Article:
September 21-25 is the U.S. Environmental Protection Agency’s Third Annual SepticSmart Week.
During SepticSmart Week, EPA seeks to inform homeowners on proper septic system care and maintenance, assist local agencies in promoting homeowner education and awareness, and educate local decision makers about the infrastructure options available to improve and sustain their communities.
The Michigan Department of Environmental Quality (MDEQ) quotes a Rouge River Wet Weather Demonstration Project document to explain septic systems: (excerpts)
Septic systems are waste water treatment systems that use septic tanks and drainfields to dispose of sewage. They are typically used in rural or large lot settings where a sanitary sewer is not available...
A septic system usually is made up of a septic tank and a drain field. The septic tank is usually made of reinforced concrete, is buried and watertight. This tank receives untreated household waste. The drain field consists of a series of perforated pipes (pipes with holes in them), which distribute the liquid from the septic tank to the surrounding soil.
Although even the best designed and installed system will eventually fail, proper maintenance will ensure a longer lasting waste disposal system…
When waste enters the tank, bacteria begin to break down the solid materials. This break down reduces solids, but also leaves a residue behind in the tank. As time passes, this residue builds up, and must be removed to prevent it from entering the drainfield and clogging the system. The center liquid layer flows slowly from the tank into the drainage field. Perforated pipes allow the liquid to be equally distributed in a gravel-filled disposal field. Once the liquid reaches the disposal field, it soaks into the soil. The soil then acts as the final filter for treatment of waste received from the septic system.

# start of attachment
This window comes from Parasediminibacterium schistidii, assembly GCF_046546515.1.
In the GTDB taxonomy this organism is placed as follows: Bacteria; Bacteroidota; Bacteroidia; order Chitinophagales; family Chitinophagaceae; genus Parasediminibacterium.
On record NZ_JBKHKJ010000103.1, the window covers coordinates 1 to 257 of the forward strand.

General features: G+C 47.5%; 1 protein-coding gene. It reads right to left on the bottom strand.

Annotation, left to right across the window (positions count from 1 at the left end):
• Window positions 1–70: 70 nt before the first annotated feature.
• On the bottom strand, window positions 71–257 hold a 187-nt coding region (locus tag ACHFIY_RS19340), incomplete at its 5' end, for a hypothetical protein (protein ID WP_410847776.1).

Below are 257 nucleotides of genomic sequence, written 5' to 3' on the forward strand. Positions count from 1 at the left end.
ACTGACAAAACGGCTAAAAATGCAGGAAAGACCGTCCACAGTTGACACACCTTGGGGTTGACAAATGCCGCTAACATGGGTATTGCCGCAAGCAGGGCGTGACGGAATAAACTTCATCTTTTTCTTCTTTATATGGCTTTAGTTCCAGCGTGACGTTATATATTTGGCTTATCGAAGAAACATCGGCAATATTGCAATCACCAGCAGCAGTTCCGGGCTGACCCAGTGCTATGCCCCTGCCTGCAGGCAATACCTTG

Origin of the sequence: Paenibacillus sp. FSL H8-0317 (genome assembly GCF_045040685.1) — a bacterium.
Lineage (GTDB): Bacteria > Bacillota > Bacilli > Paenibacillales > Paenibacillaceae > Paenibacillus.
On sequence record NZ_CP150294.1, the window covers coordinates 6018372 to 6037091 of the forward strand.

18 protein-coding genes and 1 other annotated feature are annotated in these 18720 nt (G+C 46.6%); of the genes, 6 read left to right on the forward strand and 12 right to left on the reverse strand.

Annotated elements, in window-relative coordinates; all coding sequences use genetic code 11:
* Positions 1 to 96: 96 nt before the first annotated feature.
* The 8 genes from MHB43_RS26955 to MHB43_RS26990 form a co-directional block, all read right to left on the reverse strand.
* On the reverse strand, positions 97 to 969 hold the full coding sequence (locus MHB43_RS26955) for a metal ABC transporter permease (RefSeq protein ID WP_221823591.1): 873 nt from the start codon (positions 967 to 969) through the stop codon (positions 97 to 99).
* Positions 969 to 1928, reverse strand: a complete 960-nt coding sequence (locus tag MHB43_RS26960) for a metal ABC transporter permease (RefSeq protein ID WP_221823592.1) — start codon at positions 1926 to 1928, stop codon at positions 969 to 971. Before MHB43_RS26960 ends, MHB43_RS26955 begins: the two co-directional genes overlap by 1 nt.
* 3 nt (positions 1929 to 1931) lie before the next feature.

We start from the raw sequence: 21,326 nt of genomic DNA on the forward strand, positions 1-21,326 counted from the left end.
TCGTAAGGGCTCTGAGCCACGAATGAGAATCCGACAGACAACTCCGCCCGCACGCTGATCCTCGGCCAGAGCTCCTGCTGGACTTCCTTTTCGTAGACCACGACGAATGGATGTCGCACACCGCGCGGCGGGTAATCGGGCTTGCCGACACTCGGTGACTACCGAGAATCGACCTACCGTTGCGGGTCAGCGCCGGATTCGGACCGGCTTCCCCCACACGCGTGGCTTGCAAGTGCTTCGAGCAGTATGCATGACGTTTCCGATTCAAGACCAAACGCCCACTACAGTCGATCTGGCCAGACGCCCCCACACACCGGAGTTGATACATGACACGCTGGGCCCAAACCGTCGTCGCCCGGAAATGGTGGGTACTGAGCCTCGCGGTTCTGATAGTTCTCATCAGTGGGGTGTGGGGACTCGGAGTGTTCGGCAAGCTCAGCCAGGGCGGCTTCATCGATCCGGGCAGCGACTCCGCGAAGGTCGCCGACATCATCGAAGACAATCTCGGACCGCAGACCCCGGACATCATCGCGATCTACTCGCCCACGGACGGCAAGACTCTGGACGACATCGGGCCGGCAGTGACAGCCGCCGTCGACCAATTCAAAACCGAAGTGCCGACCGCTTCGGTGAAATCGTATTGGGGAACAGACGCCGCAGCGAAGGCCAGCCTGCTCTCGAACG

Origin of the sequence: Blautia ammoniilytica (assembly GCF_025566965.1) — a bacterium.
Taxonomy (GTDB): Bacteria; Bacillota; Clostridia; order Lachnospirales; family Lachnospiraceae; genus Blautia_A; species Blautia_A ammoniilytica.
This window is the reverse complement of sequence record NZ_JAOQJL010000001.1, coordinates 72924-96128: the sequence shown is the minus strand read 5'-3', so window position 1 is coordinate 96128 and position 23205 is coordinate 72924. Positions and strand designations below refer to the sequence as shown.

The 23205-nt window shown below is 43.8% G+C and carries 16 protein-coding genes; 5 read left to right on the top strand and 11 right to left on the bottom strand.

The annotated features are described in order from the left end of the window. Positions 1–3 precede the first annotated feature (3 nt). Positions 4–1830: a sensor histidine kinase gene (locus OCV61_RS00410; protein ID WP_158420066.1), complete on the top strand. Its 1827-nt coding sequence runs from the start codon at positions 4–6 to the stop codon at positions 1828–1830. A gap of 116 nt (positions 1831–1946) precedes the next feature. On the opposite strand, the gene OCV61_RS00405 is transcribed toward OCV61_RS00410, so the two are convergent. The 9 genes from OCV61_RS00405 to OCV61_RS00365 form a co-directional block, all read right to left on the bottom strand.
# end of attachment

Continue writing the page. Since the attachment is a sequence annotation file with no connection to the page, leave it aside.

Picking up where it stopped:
Onsite sewage disposal (septic) systems are common in southeast Michigan. In Oakland County, for example, there are more than 80,000 such systems.
According to the Oakland County Health Division, “...proper disposal of solid, liquid and sewage wastes is crucial to prevent contamination to the land and the groundwater below. The use of sewers and municipal sewage treatment plants is limited to areas where infrastructure exists. On-site sewage disposal is the only viable alternative in areas not serviced by municipal sewers.”
The Health Division’s Environmental Health Services Unit issues “...permits and conducts construction and final inspections for the installation of residential and non residential on-site sewage disposal systems…”